Exploring the Otherworldly Landscape of Martin Simpson’s ‘Misc’ [Back Pages]
Sometimes you see a style of storytelling that is so distinct and different from anything else out there that you have to stop and just admire what's going on. In the case of Martin Simpson's Misc anthology, currently running on Kickstarter to fund a print edition, you'll need every moment possible to try and cram in every little detail of the work.
Simpson's artistic style is inspired by everything from Bruce Timm to The Triplets of Belleville, and it offers a strikingly bold, sideways glance at a world that pulses with off-kilter energy. His colors stamp an electric atmosphere across the faces of his characters, while the worlds and lives they live feel unique, uneasy, and imposing. It all looks hugely impressive, and feels like a firm footstep into another dimension.
To find out more about Misc, and the uneasy shimmer of neon nightmares that glimmer beneath each page, we spoke to Simpson about the project.
ComicsAlliance: What’s the basic premise of the anthology?
Martin Simpson: Misc Anthology is a 52 page collection of seven short comic book stories that I’ve been creating, on and off, over the last few years. If you’re in the market for post-apocalyptic nomads, bizarre carnivals, Victorian era madness, gothic nightmares and a bit of dark comedy, then look no further!
I’ve been producing these odd little stories every now and then since 2011, and earlier this year, when I realised I had enough short comic stories to put together a short anthology, I thought I would give it a go and put them out together.
CA: Are the stories interconnected in any way --- by theme, or character?
MS: Well, all the work came from the same brain… so in a way it can’t help but be connected!
While these stories were created without any intended relationship to each other, it was really interesting for me to see how many accidental connections, re-accruing themes and imagery I could see when I first collated everything together. It’s quite revealing about me and my life actually!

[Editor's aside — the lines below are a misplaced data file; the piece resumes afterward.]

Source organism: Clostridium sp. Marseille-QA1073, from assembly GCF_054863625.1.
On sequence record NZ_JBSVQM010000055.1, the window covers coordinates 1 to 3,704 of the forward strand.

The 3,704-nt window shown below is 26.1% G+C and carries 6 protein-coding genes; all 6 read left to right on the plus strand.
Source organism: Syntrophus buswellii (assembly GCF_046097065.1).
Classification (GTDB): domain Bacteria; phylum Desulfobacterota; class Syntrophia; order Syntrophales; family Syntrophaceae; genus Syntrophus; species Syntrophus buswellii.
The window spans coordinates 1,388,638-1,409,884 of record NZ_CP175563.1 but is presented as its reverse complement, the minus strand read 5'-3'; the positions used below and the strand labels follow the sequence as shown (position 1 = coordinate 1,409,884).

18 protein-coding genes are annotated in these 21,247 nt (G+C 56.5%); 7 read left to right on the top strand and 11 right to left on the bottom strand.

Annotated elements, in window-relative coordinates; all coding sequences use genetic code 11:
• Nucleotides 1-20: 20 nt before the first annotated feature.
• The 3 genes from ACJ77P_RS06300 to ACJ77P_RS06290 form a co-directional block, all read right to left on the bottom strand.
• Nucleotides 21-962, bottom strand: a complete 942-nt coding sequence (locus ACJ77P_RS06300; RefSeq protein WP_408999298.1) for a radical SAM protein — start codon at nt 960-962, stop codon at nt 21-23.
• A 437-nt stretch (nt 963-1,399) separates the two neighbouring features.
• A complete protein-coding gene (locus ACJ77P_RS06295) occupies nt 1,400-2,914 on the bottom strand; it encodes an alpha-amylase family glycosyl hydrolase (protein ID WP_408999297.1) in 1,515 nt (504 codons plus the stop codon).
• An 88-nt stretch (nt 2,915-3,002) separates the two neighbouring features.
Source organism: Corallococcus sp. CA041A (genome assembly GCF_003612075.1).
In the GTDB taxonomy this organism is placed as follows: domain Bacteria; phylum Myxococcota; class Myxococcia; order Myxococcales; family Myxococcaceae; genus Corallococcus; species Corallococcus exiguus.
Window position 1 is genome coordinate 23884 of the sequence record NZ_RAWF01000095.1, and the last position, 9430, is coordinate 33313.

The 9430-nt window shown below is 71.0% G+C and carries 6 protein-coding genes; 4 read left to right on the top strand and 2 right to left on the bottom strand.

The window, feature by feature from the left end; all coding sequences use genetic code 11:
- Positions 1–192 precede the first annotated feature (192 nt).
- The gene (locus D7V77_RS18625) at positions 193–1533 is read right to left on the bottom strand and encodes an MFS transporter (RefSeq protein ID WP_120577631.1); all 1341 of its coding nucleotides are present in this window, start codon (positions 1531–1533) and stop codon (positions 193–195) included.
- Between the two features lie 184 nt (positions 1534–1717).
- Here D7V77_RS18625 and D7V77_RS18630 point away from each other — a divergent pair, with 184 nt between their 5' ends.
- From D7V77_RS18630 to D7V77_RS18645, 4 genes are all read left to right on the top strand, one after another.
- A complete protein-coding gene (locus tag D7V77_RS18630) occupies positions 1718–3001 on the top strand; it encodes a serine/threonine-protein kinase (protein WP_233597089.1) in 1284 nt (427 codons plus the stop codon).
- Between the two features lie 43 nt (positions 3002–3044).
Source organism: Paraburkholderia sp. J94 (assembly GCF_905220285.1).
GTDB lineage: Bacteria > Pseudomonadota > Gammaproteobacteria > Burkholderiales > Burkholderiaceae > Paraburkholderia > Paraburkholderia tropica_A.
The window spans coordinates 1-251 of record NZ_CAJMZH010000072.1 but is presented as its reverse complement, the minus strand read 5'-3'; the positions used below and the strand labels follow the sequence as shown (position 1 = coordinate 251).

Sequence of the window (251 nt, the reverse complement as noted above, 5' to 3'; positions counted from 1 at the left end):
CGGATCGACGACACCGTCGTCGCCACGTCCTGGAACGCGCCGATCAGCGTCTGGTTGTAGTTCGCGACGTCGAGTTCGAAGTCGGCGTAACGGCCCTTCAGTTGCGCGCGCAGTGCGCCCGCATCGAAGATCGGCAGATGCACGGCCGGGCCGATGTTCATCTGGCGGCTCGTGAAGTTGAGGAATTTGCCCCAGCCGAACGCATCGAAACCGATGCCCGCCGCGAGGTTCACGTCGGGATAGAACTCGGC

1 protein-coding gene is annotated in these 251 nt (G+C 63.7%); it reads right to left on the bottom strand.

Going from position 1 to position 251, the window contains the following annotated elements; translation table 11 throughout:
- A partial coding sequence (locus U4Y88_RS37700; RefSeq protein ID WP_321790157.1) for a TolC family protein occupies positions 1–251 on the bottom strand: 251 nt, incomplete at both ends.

CA: Your artistic style is so striking --- how do you feel you've developed as an artist over the course of the last few years, from 2011 to now?
MS: Thanks very much! Well, I’ve been working as a freelance illustrator for the last eight years and my style and working methods have developed a lot over the years. Usually, people are quite surprised to find out that I paint 100% in Photoshop using a Wacom Tablet. I’ve only been working this way for the last four years though… so always looking to get better!
My process is very intuitive but nothing new really… concepts start in my sketch book for both the design and plot. Then I like to write up a script and layout the story in rough sketches. I’ll then collect or photograph any reference I’ll need to aid the final artwork and get down to the hard graft of painting it all up. Everything begins as a greyscale painting --- then I start to play with adding colour. It’s pretty labour intensive!
CA: Where do you feel you draw influence from, as an artist?
MS: From so many places I don’t know where to start… and it changes too. Cinema and animation have always had a huge impact on my work. Comics wise, I’m a huge fan of the French comic artist Nicolas De Crecy --- he’s fantastic. I think I first stumbled over his book Foligatto in a comic store quite a while ago now. I instantly fell in love with his work --- which is strange, dark, detailed, sometimes a little manic. He also has an amazing use of colour. He was also heavily involved with the look and design of the animated film The Triplets of Belleville --- I love that film too!
I love Shaun Tan’s work too. Plus, although there is absolutely no sign of it in my work, I’m a big fan of Dave McKean. I also have a deep ingrained love of the early 90’s Batman: The Animated Series… that was a big influence on me as a kid.
CA: What made you decide to take the project to Kickstarter?
MS: I’m fairly new to comic book making, and I thought that by Kickstarting I might find out, if there is any kind of paying audience for my work. Plus, I don’t think you can overestimate what great self-promotion crowd funding can be --- on top of the usual financial help it gives you.
CA: How much of the anthology have you already completed?
MS: Misc Anthology is totally complete, proofed and ready to go to the printers right now!
CA: If you achieve your goal, what’s your estimated delivery on the final project?
MS: I’m now fully funded with two weeks to go on my campaign. Everything will be delivered to all backers by the end of this coming January at the very latest.
Misc will run on Kickstarter until Friday 13 November 2015, looking for a target of £700 (which has already been reached!) To find out more, you can find the Kickstarter here.